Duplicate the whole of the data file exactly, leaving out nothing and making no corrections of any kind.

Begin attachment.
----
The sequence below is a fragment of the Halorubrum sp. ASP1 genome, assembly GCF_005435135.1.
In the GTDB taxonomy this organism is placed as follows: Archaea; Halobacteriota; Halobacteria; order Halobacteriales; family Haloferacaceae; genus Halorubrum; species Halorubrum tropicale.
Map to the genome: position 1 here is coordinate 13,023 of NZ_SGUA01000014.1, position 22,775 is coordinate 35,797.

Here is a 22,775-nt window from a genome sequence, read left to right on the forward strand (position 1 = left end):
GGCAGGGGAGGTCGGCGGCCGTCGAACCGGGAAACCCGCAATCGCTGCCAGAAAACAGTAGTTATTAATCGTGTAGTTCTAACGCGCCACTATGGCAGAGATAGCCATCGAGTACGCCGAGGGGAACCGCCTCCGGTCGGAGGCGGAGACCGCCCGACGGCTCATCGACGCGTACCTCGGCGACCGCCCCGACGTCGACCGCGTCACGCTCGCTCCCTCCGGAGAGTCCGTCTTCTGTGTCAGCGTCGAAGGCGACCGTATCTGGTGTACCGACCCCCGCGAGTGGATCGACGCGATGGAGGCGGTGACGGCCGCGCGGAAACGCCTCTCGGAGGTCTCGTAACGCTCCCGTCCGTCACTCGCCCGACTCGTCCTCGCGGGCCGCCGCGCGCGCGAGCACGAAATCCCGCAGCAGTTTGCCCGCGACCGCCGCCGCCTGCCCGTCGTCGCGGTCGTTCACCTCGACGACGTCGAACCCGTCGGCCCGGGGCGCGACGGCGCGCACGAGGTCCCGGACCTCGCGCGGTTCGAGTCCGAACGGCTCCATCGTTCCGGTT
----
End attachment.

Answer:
The sequence below is a fragment of the Halorubrum sp. ASP1 genome, assembly GCF_005435135.1.
In the GTDB taxonomy this organism is placed as follows: Archaea; Halobacteriota; Halobacteria; order Halobacteriales; family Haloferacaceae; genus Halorubrum; species Halorubrum tropicale.
Map to the genome: position 1 here is coordinate 13,023 of NZ_SGUA01000014.1, position 22,775 is coordinate 35,797.

Here is a 22,775-nt window from a genome sequence, read left to right on the forward strand (position 1 = left end):
GGCAGGGGAGGTCGGCGGCCGTCGAACCGGGAAACCCGCAATCGCTGCCAGAAAACAGTAGTTATTAATCGTGTAGTTCTAACGCGCCACTATGGCAGAGATAGCCATCGAGTACGCCGAGGGGAACCGCCTCCGGTCGGAGGCGGAGACCGCCCGACGGCTCATCGACGCGTACCTCGGCGACCGCCCCGACGTCGACCGCGTCACGCTCGCTCCCTCCGGAGAGTCCGTCTTCTGTGTCAGCGTCGAAGGCGACCGTATCTGGTGTACCGACCCCCGCGAGTGGATCGACGCGATGGAGGCGGTGACGGCCGCGCGGAAACGCCTCTCGGAGGTCTCGTAACGCTCCCGTCCGTCACTCGCCCGACTCGTCCTCGCGGGCCGCCGCGCGCGCGAGCACGAAATCCCGCAGCAGTTTGCCCGCGACCGCCGCCGCCTGCCCGTCGTCGCGGTCGTTCACCTCGACGACGTCGAACCCGTCGGCCCGGGGCGCGACGGCGCGCACGAGGTCCCGGACCTCGCGCGGTTCGAGTCCGAACGGCTCCATCGTTCCGGTT